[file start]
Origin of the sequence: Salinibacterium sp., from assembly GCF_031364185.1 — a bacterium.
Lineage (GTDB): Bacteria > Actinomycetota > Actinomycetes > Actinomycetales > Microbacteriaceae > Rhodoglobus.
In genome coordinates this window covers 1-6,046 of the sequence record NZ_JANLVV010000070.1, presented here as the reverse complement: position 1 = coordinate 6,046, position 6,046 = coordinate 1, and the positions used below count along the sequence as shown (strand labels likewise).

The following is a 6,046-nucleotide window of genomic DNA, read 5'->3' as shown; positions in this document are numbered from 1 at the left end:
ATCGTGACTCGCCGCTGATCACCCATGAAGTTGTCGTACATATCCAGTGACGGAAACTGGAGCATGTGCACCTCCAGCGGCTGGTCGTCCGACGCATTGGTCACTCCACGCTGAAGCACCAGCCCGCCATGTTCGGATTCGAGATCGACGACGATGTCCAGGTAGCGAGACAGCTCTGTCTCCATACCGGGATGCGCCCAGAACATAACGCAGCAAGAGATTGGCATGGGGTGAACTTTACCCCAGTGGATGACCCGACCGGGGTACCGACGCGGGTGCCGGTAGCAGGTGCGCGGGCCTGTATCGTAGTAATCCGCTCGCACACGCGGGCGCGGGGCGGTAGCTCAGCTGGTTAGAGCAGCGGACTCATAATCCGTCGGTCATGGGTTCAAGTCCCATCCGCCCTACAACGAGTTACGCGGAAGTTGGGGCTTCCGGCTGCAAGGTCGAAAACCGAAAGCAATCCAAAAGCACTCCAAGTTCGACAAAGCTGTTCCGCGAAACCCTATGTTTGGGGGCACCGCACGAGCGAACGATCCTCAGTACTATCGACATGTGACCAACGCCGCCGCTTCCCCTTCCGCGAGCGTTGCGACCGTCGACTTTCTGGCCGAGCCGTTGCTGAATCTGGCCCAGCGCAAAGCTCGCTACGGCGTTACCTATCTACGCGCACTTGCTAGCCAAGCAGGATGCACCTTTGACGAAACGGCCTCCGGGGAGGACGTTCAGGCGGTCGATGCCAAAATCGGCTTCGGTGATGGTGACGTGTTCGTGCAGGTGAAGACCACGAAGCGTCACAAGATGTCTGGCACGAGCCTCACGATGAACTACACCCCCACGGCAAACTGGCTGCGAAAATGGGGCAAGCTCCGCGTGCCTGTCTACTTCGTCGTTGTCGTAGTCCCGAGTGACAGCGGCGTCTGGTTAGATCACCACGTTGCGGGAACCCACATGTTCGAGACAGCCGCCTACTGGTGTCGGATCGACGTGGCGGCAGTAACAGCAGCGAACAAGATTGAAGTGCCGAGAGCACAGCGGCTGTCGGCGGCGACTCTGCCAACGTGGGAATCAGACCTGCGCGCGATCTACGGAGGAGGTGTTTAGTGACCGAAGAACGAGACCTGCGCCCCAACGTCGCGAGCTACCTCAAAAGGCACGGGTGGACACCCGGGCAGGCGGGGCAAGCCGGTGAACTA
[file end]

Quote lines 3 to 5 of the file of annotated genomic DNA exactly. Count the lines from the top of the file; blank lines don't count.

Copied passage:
In genome coordinates this window covers 1-6,046 of the sequence record NZ_JANLVV010000070.1, presented here as the reverse complement: position 1 = coordinate 6,046, position 6,046 = coordinate 1, and the positions used below count along the sequence as shown (strand labels likewise).

The following is a 6,046-nucleotide window of genomic DNA, read 5'->3' as shown; positions in this document are numbered from 1 at the left end:
ATCGTGACTCGCCGCTGATCACCCATGAAGTTGTCGTACATATCCAGTGACGGAAACTGGAGCATGTGCACCTCCAGCGGCTGGTCGTCCGACGCATTGGTCACTCCACGCTGAAGCACCAGCCCGCCATGTTCGGATTCGAGATCGACGACGATGTCCAGGTAGCGAGACAGCTCTGTCTCCATACCGGGATGCGCCCAGAACATAACGCAGCAAGAGATTGGCATGGGGTGAACTTTACCCCAGTGGATGACCCGACCGGGGTACCGACGCGGGTGCCGGTAGCAGGTGCGCGGGCCTGTATCGTAGTAATCCGCTCGCACACGCGGGCGCGGGGCGGTAGCTCAGCTGGTTAGAGCAGCGGACTCATAATCCGTCGGTCATGGGTTCAAGTCCCATCCGCCCTACAACGAGTTACGCGGAAGTTGGGGCTTCCGGCTGCAAGGTCGAAAACCGAAAGCAATCCAAAAGCACTCCAAGTTCGACAAAGCTGTTCCGCGAAACCCTATGTTTGGGGGCACCGCACGAGCGAACGATCCTCAGTACTATCGACATGTGACCAACGCCGCCGCTTCCCCTTCCGCGAGCGTTGCGACCGTCGACTTTCTGGCCGAGCCGTTGCTGAATCTGGCCCAGCGCAAAGCTCGCTACGGCGTTACCTATCTACGCGCACTTGCTAGCCAAGCAGGATGCACCTTTGACGAAACGGCCTCCGGGGAGGACGTTCAGGCGGTCGATGCCAAAATCGGCTTCGGTGATGGTGACGTGTTCGTGCAGGTGAAGACCACGAAGCGTCACAAGATGTCTGGCACGAGCCTCACGATGAACTACACCCCCACGGCAAACTGGCTGCGAAAATGGGGCAAGCTCCGCGTGCCTGTCTACTTCGTCGTTGTCGTAGTCCCGAGTGACAGCGGCGTCTGGTTAGATCACCACGTTGCGGGAACCCACATGTTCGAGACAGCCGCCTACTGGTGTCGGATCGACGTGGCGGCAGTAACAGCAGCGAACAAGATTGAAGTGCCGAGAGCACAGCGGCTGTCGGCGGCGACTCTGCCAACGTGGGAATCAGACCTGCGCGCGATCTACGGAGGAGGTGTTTAGTGACCGAAGAACGAGACCTGCGCCCCAACGTCGCGAGCTACCTCAAAAGGCACGGGTGGACACCCGGGCAGGCGGGGCAAGCCGGTGAACTA